Based on a key measurement, this year's extreme El Niño has surpassed the 1997-1998 phenomenon, making it now the strongest ever recorded. That could mean abnormal weather for all of North America, including big snow in the Southwest, torrential rain in Southern California, and a drier-than-normal winter in the Northeast. Urban areas like Los Angeles are already prepping on how to handle the monster El Niño, with city agencies warning of flooding, mudslides, and lots of rain. Here's what you need to know about how this latest development will influence winter across the United States.
More on El Niño:
What Do You Need to Know About El Niño? These 10 Things.
How LA is Prepping to Take This Winter's Monster El Niño
Is El Niño the Solution to California's Drought?
GIFed: Watch El Niño's Rainy March Across North America
There's a 95 Percent Chance SoCal is Getting Hit With a Huge El Niño This Winter
El Niño occurs when ocean water temperatures in the central Pacific Ocean become warmer than normal. While this may not sound like a big deal, it can have profound impacts on weather patterns around the world and it can create very severe weather.
The US National Oceanic and Atmospheric Administration (NOAA) continually monitors the warmth of the water in the central Pacific as one major indicator of an El Niño's strength. In mid-November, the recorded temperature was the highest ever seen in the region.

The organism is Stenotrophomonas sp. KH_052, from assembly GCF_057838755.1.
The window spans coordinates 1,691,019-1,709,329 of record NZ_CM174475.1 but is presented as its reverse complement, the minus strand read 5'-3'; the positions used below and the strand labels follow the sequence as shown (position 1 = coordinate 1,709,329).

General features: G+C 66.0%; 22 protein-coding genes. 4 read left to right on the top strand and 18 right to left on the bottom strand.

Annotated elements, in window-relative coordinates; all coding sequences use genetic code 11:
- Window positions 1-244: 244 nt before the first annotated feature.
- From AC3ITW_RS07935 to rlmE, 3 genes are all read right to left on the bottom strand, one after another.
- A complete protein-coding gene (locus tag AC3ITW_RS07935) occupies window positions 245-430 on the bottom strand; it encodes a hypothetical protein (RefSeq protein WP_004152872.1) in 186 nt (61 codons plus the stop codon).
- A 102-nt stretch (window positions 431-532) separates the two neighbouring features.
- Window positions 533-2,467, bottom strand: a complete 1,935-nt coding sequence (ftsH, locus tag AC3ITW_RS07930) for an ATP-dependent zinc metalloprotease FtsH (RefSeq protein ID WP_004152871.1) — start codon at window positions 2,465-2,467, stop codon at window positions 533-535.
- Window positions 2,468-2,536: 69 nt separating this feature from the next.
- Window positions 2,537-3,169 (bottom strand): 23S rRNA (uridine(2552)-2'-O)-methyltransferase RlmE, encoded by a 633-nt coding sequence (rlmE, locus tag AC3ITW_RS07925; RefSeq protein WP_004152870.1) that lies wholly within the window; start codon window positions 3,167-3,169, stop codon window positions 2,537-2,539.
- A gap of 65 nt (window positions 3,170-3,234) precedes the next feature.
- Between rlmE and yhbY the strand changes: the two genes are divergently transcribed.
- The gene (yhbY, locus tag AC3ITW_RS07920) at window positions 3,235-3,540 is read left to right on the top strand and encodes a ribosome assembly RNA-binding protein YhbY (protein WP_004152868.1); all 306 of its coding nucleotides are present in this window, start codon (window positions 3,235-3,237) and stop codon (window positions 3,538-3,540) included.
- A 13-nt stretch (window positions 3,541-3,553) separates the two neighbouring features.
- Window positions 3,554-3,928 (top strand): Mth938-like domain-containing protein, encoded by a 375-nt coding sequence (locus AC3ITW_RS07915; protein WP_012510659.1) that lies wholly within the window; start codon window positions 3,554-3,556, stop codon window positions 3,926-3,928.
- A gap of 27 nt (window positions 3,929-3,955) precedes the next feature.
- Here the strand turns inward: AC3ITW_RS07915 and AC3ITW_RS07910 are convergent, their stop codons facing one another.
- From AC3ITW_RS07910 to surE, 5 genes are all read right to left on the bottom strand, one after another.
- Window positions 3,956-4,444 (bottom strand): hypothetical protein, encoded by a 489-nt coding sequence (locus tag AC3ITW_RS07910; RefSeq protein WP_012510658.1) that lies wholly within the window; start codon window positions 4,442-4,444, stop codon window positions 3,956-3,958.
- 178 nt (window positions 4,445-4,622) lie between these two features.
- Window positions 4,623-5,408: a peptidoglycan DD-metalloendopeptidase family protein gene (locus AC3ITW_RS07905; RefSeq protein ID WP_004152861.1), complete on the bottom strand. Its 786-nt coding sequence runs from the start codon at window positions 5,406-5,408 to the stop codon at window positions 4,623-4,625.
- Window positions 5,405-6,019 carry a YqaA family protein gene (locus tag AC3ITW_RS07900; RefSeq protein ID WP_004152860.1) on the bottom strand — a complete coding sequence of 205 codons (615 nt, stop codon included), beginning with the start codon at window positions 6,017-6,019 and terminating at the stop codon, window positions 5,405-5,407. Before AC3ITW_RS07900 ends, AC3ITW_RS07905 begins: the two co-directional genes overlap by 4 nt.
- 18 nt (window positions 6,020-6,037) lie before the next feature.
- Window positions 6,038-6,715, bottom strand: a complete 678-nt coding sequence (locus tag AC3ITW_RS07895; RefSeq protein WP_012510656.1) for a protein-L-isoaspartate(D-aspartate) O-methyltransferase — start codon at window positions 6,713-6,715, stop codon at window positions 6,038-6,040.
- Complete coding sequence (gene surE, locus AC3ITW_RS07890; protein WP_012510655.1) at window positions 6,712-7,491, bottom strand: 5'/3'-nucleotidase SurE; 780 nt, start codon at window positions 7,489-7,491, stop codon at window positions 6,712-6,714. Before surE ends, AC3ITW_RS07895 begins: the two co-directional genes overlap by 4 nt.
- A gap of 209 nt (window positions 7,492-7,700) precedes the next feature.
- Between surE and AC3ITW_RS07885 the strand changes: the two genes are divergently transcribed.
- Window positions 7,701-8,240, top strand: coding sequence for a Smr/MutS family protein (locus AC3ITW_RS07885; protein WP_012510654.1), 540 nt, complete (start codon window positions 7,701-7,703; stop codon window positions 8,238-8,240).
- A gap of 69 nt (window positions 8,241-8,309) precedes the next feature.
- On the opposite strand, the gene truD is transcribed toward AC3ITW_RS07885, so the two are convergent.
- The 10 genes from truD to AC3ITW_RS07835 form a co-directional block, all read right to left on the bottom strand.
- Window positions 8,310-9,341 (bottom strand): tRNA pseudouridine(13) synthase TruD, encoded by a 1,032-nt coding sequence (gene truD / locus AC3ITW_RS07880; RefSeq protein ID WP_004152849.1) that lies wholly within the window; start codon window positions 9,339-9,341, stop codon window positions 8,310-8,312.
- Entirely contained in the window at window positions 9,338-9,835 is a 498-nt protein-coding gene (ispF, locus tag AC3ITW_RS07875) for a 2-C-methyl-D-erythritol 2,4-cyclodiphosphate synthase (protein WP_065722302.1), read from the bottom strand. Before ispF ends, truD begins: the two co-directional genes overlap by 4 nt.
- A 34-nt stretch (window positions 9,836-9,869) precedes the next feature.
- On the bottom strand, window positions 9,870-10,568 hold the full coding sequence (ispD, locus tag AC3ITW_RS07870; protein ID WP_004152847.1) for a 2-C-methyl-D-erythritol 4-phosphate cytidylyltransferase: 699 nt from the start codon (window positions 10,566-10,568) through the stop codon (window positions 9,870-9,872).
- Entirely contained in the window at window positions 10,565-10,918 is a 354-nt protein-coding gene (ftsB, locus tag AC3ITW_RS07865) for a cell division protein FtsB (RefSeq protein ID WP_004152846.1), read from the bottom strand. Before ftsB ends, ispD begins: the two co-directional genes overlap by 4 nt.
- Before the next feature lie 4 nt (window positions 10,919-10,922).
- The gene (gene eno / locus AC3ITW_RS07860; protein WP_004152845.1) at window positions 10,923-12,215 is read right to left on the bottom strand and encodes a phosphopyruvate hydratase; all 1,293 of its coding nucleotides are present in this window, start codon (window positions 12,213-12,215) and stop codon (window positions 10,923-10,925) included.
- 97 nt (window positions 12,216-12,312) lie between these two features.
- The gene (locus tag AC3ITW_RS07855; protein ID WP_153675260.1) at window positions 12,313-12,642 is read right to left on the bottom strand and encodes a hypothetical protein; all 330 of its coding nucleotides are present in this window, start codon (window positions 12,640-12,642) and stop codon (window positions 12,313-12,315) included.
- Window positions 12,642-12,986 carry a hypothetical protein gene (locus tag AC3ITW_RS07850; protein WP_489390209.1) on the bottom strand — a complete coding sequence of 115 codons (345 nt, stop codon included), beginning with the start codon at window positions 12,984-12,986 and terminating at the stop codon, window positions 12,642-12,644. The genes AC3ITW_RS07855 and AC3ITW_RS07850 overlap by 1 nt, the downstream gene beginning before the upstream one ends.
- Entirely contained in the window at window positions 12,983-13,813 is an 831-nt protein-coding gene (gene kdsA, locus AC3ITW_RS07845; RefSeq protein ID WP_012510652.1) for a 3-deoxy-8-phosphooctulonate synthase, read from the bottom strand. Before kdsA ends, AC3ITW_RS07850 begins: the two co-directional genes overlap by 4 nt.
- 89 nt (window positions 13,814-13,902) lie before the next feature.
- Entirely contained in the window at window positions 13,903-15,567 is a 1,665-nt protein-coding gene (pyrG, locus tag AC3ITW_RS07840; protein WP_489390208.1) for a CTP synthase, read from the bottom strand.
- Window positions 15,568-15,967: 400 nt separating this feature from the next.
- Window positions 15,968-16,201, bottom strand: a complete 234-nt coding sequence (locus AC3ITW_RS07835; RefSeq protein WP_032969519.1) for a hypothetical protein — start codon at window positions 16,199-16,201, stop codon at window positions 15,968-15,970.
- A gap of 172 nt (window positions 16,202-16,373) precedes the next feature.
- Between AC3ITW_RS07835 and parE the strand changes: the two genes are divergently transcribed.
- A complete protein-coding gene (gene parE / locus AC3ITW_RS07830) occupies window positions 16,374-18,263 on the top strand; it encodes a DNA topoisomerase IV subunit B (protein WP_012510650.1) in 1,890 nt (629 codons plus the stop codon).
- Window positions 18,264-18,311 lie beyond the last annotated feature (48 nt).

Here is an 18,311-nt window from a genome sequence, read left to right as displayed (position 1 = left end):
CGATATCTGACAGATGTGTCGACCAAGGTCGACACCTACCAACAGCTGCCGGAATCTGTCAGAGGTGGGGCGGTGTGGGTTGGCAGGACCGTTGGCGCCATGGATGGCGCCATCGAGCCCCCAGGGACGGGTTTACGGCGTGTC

The New Scientistreports that during 1997's El Niño, the central Pacific's temperature peaked at 2.8°C above average. This year, temperatures reached 2.8°C on November 4 and then rose to 3.1°C on November 18. As of December 2, the central Pacific was still at about 2.9°C above average.
According to Axel Timmerman at the University of Hawaii in Honolulu, the temperatures in the central Pacific have the biggest impact on global weather during an El Niño year. Since 1950, there have been only two other El Niño winters of similar magnitude, one in 1982-1983 and another in 1997-1998. The 1997-1998 event caused flooding in the southeast, a severe ice storm in the northeast, $550 million in rain and flood damages in California, and tornadoes in Florida. Overall, the last strong El Niño resulted in $35 billion in damage and 23,000 deaths worldwide.
And now this year's El Niño is stronger.
Will it result in billions of damage, like in 1997-1998? No one knows. In the United States, we usually feel El Niño's effects beginning in mid-December and peaking in January or February. Already this year, there has been more snow at California ski areas and very little snow in the Northeast or Midwest. That being said, most of California's precipitation has been from storms dropping down from the Gulf of Alaska, which is not an El Niño weather pattern. Whatever happens, here at Curbed we're on the El Niño-beat, so stay tuned.